Check out our Complimentary Silica Regulation Online Resources
ST. PAUL, Minn.— As you probably know by now in March 2016, OSHA launched the Respirable Crystalline Silica in Construction Regulation (29 CFR 1926.1153). The new regulation states that employers in the construction industry are expected to continue to take steps either to come into compliance with the new permissible exposure limit or to implement specific dust controls for certain operations. The enforcement date was rescheduled to September 23, 2017 (90-day delay). This gave safety managers a little extra time to address the new standard, and take any additional safety precautions necessary to make sure they’re compliant.
Do you still need help achieving compliance and understanding all the changes?
Access this online resource to help learn more about the regulations and access resources and information related to silica. It contains key regulations and regulation updates, videos, fast facts, technical bulletins, infographics, a product selector and more—all curated by certified industrial hygienists and certified safety professionals.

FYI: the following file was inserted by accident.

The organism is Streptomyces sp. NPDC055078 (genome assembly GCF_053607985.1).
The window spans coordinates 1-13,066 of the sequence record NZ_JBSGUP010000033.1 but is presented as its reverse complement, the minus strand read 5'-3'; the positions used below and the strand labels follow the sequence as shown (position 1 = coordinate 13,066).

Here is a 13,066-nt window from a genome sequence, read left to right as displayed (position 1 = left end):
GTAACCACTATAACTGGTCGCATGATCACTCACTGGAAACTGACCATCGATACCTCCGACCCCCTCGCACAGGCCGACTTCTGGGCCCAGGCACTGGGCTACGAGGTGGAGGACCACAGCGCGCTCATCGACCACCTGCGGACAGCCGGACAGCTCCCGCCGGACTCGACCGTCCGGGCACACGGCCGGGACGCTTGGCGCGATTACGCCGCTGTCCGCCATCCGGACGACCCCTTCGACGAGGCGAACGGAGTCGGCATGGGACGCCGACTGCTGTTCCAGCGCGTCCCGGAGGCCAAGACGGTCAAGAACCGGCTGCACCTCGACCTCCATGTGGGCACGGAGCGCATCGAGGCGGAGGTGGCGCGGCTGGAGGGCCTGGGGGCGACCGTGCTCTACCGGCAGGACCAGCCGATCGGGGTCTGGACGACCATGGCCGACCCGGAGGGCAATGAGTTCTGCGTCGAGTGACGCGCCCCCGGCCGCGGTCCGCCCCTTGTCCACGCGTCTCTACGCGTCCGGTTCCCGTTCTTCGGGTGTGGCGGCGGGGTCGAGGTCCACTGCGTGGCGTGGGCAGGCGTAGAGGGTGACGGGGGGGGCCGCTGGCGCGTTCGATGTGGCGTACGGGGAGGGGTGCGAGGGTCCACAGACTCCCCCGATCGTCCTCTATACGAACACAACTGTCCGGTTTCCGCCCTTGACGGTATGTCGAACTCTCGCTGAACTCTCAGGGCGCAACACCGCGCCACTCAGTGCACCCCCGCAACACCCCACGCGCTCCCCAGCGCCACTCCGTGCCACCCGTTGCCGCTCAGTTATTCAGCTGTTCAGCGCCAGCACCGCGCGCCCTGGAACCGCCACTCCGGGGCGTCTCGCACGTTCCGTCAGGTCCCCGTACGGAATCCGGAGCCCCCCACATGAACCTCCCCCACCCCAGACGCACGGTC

This resource also outlines five key areas under the new silica regulation and provides information and resources:
- Written exposure control plan
- Competent person
- Medical surveillance
- Worker training
The primary industries affected include:
- Glass manufacturing
- Pottery products
- Structural clay products
- Concrete products
- Dental laboratories
- Paintings and coatings
- Jewelry production
- Refractory products
- Ready-mix concrete
- Cut stone and stone products
- Abrasive blasting in:
- Maritime work
- General industry
- Refractory furnace installation and repair
- Hydraulic fracturing for gas and oil
- Asphalt products manufacturing
About 2.3 million workers are exposed to crystalline silica on the job each year, many without realizing it. The dangers and health risks associated with silica are more prevalent than many realize. It’s not a threat with an immediate result, such as falling from height or an injury from a tool.
The health effects from silica exposure typically develop over time often from prolonged exposure.
According to OSHA, in 2014, more workers died from silicosis than in fires, or from being caught in or crushed by collapsing materials, such as in trench and structure collapses.
Need a little more information? Check out this 40-minute webcast, featuring construction industrial hygienist, Don Garvey. Beyond talking about why this regulation change was needed, he breaks down the technicalities of the changes and talks about some of the things it could mean for construction safety managers.